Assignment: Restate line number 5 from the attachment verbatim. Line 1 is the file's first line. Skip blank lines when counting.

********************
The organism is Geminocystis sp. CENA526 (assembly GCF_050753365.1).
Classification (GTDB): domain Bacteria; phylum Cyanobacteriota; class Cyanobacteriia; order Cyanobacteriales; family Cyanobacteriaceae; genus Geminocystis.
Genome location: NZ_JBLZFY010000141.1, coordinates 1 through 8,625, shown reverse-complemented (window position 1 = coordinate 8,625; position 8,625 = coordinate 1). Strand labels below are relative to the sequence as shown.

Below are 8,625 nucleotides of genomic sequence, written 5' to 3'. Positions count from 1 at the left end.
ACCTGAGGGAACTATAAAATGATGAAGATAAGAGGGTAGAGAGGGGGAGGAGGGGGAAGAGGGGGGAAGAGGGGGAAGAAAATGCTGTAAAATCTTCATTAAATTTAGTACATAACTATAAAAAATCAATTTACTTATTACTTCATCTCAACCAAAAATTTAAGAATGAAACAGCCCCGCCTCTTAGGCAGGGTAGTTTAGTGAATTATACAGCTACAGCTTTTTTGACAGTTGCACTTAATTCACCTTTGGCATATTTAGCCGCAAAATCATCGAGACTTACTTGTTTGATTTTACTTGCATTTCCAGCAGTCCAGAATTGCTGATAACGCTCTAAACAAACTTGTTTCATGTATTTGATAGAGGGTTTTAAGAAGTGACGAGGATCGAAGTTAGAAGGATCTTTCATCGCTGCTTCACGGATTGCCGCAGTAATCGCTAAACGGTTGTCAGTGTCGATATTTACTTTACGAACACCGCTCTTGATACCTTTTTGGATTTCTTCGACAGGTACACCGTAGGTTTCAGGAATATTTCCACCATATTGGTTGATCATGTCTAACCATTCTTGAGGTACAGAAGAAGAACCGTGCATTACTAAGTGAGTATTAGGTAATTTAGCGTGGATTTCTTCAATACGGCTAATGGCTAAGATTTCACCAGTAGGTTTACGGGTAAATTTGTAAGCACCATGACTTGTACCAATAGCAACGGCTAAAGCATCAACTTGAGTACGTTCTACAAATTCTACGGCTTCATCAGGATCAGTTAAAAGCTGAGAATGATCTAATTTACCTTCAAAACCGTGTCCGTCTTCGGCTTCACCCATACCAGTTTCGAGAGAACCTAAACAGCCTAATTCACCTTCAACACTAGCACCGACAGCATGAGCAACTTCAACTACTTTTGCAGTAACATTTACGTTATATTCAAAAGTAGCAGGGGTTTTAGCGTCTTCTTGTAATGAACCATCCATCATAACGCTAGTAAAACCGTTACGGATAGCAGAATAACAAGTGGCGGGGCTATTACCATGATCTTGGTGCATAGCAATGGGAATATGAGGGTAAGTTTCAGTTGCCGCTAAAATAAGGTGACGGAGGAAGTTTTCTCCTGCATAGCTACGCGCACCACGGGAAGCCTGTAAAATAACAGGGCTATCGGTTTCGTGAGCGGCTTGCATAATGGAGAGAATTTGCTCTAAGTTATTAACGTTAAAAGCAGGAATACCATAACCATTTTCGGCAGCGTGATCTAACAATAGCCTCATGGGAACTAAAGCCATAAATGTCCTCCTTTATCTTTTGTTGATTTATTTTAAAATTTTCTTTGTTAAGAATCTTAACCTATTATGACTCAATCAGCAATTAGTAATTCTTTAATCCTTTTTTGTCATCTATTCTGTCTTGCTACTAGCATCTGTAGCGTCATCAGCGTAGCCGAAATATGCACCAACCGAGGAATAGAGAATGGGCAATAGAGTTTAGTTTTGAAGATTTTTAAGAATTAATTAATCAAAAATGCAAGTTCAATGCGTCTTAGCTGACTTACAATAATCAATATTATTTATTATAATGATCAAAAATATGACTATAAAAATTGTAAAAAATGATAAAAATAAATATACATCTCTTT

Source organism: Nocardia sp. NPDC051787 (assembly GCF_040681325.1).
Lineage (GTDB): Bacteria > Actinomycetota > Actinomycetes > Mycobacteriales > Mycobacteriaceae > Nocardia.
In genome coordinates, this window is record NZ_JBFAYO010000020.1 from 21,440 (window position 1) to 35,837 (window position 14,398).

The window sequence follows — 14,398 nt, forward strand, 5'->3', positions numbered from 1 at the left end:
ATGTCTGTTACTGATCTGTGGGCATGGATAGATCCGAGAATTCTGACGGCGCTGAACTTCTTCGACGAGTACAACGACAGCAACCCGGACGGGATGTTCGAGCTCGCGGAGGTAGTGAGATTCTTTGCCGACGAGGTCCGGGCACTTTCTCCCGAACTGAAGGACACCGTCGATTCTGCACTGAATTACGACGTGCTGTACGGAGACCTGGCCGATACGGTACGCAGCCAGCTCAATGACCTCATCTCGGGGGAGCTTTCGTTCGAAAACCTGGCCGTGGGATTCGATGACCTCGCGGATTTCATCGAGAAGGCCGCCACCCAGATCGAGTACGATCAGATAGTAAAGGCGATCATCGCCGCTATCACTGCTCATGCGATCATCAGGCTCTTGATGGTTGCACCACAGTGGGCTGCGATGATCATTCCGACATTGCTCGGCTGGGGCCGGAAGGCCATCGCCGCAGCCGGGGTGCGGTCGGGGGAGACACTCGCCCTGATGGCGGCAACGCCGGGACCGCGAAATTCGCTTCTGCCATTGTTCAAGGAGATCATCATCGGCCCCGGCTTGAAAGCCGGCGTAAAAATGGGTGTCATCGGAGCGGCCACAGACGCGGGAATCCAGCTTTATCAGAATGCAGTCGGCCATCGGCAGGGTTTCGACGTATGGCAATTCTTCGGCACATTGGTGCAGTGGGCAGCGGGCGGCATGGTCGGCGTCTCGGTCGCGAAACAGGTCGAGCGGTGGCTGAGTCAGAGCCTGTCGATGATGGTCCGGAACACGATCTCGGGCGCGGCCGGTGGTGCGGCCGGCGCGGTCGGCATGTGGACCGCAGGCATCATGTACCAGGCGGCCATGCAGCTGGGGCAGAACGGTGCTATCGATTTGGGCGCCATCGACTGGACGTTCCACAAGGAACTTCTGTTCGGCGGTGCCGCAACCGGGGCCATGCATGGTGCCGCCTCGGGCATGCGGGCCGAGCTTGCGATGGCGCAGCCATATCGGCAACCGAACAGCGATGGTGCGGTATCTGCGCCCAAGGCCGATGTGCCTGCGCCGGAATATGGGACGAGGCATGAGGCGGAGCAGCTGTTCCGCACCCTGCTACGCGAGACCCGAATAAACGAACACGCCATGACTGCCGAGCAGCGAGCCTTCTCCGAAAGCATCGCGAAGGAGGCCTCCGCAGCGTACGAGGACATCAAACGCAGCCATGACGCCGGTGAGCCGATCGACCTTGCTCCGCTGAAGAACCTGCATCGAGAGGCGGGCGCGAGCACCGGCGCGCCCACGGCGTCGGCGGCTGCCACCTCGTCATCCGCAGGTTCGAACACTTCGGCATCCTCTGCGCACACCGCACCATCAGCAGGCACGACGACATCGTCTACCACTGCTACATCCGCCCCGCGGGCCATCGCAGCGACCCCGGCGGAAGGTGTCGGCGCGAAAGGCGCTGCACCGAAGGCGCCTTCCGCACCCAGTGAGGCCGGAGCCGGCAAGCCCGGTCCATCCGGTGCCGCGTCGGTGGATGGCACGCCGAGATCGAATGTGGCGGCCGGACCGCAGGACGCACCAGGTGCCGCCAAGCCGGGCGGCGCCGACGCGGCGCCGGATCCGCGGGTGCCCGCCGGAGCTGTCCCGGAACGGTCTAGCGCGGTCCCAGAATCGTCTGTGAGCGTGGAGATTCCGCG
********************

ACCTGAGGGAACTATAAAATGATGAAGATAAGAGGGTAGAGAGGGGGAGGAGGGGGAAGAGGGGGGAAGAGGGGGAAGAAAATGCTGTAAAATCTTCATTAAATTTAGTACATAACTATAAAAAATCAATTTACTTATTACTTCATCTCAACCAAAAATTTAAGAATGAAACAGCCCCGCCTCTTAGGCAGGGTAGTTTAGTGAATTATACAGCTACAGCTTTTTTGACAGTTGCACTTAATTCACCTTTGGCATATTTAGCCGCAAAATCATCGAGACTTACTTGTTTGATTTTACTTGCATTTCCAGCAGTCCAGAATTGCTGATAACGCTCTAAACAAACTTGTTTCATGTATTTGATAGAGGGTTTTAAGAAGTGACGAGGATCGAAGTTAGAAGGATCTTTCATCGCTGCTTCACGGATTGCCGCAGTAATCGCTAAACGGTTGTCAGTGTCGATATTTACTTTACGAACACCGCTCTTGATACCTTTTTGGATTTCTTCGACAGGTACACCGTAGGTTTCAGGAATATTTCCACCATATTGGTTGATCATGTCTAACCATTCTTGAGGTACAGAAGAAGAACCGTGCATTACTAAGTGAGTATTAGGTAATTTAGCGTGGATTTCTTCAATACGGCTAATGGCTAAGATTTCACCAGTAGGTTTACGGGTAAATTTGTAAGCACCATGACTTGTACCAATAGCAACGGCTAAAGCATCAACTTGAGTACGTTCTACAAATTCTACGGCTTCATCAGGATCAGTTAAAAGCTGAGAATGATCTAATTTACCTTCAAAACCGTGTCCGTCTTCGGCTTCACCCATACCAGTTTCGAGAGAACCTAAACAGCCTAATTCACCTTCAACACTAGCACCGACAGCATGAGCAACTTCAACTACTTTTGCAGTAACATTTACGTTATATTCAAAAGTAGCAGGGGTTTTAGCGTCTTCTTGTAATGAACCATCCATCATAACGCTAGTAAAACCGTTACGGATAGCAGAATAACAAGTGGCGGGGCTATTACCATGATCTTGGTGCATAGCAATGGGAATATGAGGGTAAGTTTCAGTTGCCGCTAAAATAAGGTGACGGAGGAAGTTTTCTCCTGCATAGCTACGCGCACCACGGGAAGCCTGTAAAATAACAGGGCTATCGGTTTCGTGAGCGGCTTGCATAATGGAGAGAATTTGCTCTAAGTTATTAACGTTAAAAGCAGGAATACCATAACCATTTTCGGCAGCGTGATCTAACAATAGCCTCATGGGAACTAAAGCCATAAATGTCCTCCTTTATCTTTTGTTGATTTATTTTAAAATTTTCTTTGTTAAGAATCTTAACCTATTATGACTCAATCAGCAATTAGTAATTCTTTAATCCTTTTTTGTCATCTATTCTGTCTTGCTACTAGCATCTGTAGCGTCATCAGCGTAGCCGAAATATGCACCAACCGAGGAATAGAGAATGGGCAATAGAGTTTAGTTTTGAAGATTTTTAAGAATTAATTAATCAAAAATGCAAGTTCAATGCGTCTTAGCTGACTTACAATAATCAATATTATTTATTATAATGATCAAAAATATGACTATAAAAATTGTAAAAAATGATAAAAATAAATATACATCTCTTT